I realize electronic filing gives the governments efficiency and cost savings. They don’t have to have employees input the details of a paper filed return.
However, I recently learned of a Nevada Employment Security Department mandatory electronic filing requirement for quarterly payroll reports. Someone else in the firm does the payroll and sales tax reports, but I heard of their problems and frustration in helping clients getting the quarterly reports filed timely.
If you didn’t save the “password” and answers to the “security questions” you did before, you might have to call the department for help. They’re receiving many phone calls, but they’ll help you “reset” the password and give you assistance in getting the return filed timely (by the end of January).
There seems to be a “waiver” from electronic filing with them. However, the “E-FILE WAIVER REQUEST FORM should be filed … at least 30 days before the … report is originally due.”
The waiver might be granted if it can be established there’s a lack of automation, a severe economic hardship or other good cause. You’re to provide the specific reason(s) why you’re unable to comply with the regulation and attach any supporting documentation.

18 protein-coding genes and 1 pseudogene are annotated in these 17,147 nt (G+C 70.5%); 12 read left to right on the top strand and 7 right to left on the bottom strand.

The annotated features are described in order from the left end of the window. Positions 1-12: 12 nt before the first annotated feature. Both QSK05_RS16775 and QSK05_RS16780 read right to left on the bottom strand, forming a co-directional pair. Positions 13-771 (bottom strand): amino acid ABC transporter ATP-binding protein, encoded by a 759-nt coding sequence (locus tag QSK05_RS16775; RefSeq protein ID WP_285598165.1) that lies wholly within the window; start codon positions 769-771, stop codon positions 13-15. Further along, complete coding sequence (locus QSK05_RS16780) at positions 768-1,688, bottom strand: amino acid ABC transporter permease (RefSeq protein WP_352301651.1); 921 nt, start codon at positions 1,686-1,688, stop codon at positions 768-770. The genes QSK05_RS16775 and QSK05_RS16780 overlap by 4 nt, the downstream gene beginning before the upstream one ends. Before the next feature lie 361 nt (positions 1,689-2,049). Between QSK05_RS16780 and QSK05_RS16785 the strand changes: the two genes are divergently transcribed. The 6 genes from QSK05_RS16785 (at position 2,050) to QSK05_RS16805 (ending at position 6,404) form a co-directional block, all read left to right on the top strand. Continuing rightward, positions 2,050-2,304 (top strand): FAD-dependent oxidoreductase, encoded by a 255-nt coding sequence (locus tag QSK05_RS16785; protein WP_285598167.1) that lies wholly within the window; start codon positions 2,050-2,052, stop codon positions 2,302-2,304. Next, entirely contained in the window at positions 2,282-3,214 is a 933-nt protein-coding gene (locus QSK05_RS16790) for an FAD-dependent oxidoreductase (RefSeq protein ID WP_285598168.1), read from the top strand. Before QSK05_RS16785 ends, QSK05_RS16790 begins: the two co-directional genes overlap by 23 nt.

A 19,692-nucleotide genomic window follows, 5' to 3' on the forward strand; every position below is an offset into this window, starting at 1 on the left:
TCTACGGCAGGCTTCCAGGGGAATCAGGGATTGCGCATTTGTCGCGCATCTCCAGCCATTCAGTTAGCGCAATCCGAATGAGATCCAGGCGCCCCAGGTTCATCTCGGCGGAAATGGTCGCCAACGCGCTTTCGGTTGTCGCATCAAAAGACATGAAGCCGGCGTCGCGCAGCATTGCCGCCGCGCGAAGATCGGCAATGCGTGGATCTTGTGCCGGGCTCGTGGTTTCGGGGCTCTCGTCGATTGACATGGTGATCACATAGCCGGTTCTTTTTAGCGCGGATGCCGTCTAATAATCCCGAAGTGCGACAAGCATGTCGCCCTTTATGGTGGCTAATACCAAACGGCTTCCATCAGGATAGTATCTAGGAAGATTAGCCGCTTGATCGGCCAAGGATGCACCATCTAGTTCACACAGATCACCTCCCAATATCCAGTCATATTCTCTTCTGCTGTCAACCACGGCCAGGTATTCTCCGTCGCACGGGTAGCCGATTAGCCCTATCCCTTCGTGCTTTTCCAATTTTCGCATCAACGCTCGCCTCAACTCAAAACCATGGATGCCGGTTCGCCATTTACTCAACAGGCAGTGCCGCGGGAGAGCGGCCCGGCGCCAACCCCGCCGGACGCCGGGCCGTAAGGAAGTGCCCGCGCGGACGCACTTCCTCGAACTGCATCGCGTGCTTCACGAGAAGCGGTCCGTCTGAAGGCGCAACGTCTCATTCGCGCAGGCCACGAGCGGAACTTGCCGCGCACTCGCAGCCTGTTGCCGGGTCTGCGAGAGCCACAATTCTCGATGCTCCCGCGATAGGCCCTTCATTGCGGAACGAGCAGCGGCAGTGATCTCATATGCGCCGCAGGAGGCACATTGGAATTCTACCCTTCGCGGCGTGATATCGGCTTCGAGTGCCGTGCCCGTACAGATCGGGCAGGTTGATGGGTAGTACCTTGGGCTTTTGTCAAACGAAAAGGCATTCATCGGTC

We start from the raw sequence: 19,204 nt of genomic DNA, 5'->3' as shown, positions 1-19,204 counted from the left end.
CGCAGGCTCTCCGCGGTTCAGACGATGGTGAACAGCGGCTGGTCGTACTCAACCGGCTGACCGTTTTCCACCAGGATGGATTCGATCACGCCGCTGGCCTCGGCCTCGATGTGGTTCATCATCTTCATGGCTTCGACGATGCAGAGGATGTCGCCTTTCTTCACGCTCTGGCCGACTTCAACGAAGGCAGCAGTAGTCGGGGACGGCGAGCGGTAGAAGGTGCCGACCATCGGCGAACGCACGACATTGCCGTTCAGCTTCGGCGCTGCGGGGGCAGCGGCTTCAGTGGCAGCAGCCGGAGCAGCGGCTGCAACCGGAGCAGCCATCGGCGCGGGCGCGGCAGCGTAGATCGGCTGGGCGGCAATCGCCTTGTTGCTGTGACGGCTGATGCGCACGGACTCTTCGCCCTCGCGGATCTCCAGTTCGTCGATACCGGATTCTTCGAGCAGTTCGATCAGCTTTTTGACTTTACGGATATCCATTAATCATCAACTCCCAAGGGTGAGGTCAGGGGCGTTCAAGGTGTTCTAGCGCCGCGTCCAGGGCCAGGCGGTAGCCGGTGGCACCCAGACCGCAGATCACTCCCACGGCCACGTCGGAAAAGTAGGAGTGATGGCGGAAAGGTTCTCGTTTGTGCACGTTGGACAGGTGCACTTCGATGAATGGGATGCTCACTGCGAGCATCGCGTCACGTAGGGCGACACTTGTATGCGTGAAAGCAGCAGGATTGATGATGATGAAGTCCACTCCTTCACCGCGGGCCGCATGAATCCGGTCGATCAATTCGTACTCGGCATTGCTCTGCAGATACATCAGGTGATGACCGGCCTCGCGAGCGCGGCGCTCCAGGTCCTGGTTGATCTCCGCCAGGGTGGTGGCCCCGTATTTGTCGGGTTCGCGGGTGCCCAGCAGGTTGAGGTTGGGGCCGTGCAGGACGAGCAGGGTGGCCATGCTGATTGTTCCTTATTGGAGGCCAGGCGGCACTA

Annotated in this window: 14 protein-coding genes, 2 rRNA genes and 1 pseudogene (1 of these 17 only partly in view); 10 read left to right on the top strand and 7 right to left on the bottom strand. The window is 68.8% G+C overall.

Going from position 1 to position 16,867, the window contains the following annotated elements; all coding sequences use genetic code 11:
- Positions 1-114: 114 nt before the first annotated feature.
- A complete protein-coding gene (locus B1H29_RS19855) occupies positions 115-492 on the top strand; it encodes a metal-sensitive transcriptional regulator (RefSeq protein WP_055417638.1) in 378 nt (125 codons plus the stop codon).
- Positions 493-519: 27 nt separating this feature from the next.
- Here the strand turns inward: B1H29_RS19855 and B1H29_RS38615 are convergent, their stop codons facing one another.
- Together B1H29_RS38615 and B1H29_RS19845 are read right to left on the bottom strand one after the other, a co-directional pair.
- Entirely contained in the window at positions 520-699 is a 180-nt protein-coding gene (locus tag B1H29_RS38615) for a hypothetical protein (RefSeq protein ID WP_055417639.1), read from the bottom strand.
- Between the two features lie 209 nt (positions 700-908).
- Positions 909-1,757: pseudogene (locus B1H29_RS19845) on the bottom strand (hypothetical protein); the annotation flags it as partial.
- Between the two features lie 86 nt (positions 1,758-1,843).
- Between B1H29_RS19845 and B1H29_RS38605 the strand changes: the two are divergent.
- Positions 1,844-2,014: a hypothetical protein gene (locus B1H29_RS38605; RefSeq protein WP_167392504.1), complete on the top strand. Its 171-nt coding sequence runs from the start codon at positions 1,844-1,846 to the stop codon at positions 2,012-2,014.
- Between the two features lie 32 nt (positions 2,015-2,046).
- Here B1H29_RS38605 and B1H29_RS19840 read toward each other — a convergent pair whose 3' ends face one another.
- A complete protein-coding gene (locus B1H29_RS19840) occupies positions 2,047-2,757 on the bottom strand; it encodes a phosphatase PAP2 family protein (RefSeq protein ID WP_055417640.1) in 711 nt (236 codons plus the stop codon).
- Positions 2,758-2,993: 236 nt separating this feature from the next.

The department will review the request for waiver from electronic filing and will either approve or deny the request with an explanation for denial, if applicable.
It seems the electronic filing requirement is established by department regulation, not Nevada Revised Statutes. That’s not the problem.
The problem is employers might not be aware of the waiver procedure and a lot of lost time and frustration could be the result for employers who want to comply with the regulation or file the quarterly report timely.
Part of the solution is for the need to keep a record of all passwords and answers to security questions. If you don’t have a special file of all passwords and answers to security questions, you probably should set up that file as soon as possible.
Someone told me, “Change is constant. Learn to live with it.” Computers and electronic filing are part of our lives now. We “old-timers” at least can remember when paper filing wasn’t that hard.
Did you hear, “For a list of all the ways technology has failed to improve the quality of life, please press three” — Alice Kahn.
John Bullis is a certified public accountant, personal financial specialist and certified senior adviser who has served Carson City for 45 years. He is founder emeritus of Bullis and Company CPAs.